Re: Morgab tears /salt

Elaine Morgan (
Tue, 21 Nov 1995 13:22:15 GMT

In article: <48biup$> Alex Duncan
<> writes:
> a

> There's one particular point here that is unclear to me: are you
> suggesting that there are lots of viruses and bacteria present in sea
> water that are capable of infecting humans? If so, I would like to see
> some documentation, and frankly, documentation based on samples from
> modern sea water wouldn't do, because modern sea water is so

I am not suggesting that there are any more ( or any fewer) bacteria and
viruses in sea water than there are in the air. I am pointing out that in
land mammals the secretion of tears protects against the danger of
infection, and that the tears - even the constant small secretion of
tears to coat the eyeball - are present all the time. I am suggesting
that if you are moving through water with your eyes open this secretion
is going to be washed away, and need more constant renewing than if you
spend all your time on land.
> Let's think this though in the simplest possible manner. We have a
> potential difference between humans and chimps (protective elements in
> tear fluid) that needs explanation. The possibility that human tears
> have higher concentrations of these "protective" materials suggests
> humans are more susceptible to infection via the eye balls than chimps.
> Well, what do humans do differently than chimps that might make us more
> susceptible to this kind of thing? The most obvious one that jumps to
> mind is that the majority of humans live in incredibly dense population
> clusters in comparison to all other primates. Urban living has been
> demonstrated time and again to put humans at special risk for the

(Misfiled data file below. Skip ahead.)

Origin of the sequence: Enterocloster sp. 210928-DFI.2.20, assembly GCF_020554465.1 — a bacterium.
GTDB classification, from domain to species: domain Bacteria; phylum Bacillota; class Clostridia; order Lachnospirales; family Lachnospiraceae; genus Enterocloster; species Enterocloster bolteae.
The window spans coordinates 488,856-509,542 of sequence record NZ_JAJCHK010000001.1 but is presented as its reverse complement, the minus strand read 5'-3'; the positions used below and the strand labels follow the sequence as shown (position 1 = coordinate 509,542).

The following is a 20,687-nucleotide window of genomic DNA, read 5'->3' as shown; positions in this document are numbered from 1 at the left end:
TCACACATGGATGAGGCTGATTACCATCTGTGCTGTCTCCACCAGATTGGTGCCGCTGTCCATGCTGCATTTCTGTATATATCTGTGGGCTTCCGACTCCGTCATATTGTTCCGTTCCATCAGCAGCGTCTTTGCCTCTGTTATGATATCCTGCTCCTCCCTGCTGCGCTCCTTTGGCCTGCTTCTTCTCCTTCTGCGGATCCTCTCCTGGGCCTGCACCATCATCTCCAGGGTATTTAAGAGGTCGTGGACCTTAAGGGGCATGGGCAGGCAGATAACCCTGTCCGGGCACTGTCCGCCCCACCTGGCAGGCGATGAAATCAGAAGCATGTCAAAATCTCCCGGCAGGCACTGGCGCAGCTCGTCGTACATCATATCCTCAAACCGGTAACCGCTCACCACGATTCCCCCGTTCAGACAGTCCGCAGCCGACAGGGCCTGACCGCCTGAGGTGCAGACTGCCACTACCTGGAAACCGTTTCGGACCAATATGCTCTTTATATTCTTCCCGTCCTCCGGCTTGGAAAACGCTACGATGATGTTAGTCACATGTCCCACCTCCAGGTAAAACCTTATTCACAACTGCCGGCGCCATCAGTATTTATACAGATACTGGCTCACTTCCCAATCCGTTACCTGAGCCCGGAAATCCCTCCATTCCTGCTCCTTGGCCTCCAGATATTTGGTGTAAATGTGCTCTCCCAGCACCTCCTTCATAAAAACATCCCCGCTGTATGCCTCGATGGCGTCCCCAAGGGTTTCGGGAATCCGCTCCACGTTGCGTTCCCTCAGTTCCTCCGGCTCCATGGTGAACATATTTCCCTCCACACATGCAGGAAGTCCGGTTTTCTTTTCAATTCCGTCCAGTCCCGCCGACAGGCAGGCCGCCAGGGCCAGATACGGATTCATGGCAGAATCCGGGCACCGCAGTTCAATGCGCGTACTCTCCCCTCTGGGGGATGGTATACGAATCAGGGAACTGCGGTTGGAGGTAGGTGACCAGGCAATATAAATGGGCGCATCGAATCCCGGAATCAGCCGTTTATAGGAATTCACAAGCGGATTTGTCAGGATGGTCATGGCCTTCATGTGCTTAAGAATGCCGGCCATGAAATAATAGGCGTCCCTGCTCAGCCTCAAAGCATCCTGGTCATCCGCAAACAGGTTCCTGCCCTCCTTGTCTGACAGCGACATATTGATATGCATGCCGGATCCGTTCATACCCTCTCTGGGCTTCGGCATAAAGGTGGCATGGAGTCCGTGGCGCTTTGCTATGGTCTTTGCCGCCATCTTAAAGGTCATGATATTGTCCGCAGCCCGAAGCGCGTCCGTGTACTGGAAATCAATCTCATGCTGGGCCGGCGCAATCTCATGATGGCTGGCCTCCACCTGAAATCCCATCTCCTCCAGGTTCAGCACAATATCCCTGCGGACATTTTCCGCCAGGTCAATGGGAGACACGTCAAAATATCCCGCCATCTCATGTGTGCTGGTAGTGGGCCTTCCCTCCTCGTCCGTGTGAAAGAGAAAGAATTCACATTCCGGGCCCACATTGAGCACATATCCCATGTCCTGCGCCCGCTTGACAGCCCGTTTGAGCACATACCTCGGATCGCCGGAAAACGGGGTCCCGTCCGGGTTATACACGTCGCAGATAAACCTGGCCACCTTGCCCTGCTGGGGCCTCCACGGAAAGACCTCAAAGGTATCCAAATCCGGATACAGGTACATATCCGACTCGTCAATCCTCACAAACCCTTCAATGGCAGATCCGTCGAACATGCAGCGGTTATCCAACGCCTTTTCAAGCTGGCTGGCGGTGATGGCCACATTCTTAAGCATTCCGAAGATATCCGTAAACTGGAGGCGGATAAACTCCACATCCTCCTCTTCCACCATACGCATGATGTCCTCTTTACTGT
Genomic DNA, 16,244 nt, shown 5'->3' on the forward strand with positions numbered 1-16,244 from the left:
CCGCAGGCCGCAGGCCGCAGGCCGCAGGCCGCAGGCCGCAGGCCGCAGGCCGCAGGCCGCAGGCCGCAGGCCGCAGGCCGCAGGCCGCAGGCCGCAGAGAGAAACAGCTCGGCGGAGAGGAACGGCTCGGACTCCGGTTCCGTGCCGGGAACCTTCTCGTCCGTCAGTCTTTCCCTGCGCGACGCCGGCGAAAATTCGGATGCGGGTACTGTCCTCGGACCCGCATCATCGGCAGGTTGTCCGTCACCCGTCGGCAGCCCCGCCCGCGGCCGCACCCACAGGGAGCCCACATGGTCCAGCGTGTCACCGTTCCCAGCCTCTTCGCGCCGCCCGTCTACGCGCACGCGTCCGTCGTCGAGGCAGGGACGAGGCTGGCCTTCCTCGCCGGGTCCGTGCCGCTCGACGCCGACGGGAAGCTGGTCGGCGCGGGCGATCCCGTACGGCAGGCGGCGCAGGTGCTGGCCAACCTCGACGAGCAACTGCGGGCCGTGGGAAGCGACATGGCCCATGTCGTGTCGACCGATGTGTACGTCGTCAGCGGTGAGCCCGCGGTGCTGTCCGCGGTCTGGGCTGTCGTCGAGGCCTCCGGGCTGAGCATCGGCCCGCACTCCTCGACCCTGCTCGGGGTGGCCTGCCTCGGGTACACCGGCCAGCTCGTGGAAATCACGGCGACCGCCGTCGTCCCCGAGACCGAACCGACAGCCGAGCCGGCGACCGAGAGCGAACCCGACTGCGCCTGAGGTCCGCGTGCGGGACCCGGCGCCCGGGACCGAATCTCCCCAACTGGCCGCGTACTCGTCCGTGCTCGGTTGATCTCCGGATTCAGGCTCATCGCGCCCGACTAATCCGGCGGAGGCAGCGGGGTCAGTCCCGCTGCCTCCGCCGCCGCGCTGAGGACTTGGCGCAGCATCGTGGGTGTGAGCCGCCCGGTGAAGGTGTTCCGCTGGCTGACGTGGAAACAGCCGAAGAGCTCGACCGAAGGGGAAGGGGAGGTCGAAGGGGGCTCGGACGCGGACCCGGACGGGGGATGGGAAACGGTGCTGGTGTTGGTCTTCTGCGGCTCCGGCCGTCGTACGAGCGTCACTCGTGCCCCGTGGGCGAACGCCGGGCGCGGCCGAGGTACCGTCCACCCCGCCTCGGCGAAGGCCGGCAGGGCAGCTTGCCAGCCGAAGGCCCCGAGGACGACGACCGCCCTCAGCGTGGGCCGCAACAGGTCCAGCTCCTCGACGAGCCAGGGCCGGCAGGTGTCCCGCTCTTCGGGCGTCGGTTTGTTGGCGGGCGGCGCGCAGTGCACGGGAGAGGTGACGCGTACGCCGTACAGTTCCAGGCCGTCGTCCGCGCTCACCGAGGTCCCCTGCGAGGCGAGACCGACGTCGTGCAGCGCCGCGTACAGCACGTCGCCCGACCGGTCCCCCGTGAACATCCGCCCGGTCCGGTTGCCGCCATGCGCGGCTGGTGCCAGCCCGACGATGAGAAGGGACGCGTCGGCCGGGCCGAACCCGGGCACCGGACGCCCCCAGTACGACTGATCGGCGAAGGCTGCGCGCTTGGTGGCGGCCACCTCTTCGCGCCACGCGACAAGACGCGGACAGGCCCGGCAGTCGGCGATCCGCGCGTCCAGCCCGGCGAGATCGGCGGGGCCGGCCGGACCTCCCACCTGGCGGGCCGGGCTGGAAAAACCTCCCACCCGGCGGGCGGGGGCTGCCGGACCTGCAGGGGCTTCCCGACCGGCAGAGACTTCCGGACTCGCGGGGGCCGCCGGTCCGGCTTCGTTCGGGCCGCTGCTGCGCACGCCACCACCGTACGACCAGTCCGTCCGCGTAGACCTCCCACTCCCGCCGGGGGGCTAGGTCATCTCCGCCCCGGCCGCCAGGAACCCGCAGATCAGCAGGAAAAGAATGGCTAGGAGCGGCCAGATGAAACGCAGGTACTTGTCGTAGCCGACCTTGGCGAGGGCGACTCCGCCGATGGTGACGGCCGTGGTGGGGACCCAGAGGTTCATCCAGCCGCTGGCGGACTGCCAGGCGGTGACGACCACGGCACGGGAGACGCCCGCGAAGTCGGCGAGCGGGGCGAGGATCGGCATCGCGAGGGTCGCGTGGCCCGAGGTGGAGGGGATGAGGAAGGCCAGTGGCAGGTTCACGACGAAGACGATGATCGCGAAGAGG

> epidemic spread of contagious diseases. Urbanity has been a feature of
> human social behavior for at least several thousand years, and it could
> be argued that conditions for epidemic spread of diseases have been
> present at least since Neandertal times (cave dwelling). Thus, the
> simplest explanation for differences between the content of tears in
> humans and chimps is that there has been selection in humans for
> individuals who are capable of withstanding the viral/bacterial
> that occurs in dense population clusters.
> This explanation has two major advantages over the one Ms. Morgan has
> offered:
> 1) It is based on observed differences in the lifestyles of chimps and
> humans.
> 2) It doesn't require an implausible "aquatic phase" for which no good
> evidence has been found.
>No, but what it does require is a further proliferation of time scales
for all the different types of anomaly in human physiology. We are asked
to believe, wwithout any evidence one way or the other, that all these
unique attributes emerged serially. Bipedalism first, for a reason that
is still up for grabs, nakedness later at an unspecified time for an
unspecified reason, laryngeal descent at some other time for some even
more mysterious reason, and now the tears thing latest of all - it sounds
as if you are post-dating this to the Industrial Revolution.
There is no evidence that they didn't happen at the same time and for the
same reason, which would be far more parsimonious. The only reason for
rejecting this supposition is that the one thing that may logically
link them is water,

I don't think there is or can be any evidence that neanderthals lived in
conditions more conducive to the apread of disease than many other
species, especially pack animals and burrowers like rabbits or prairie
dogs. And I haven't hear that they weep.

Elaine Morgan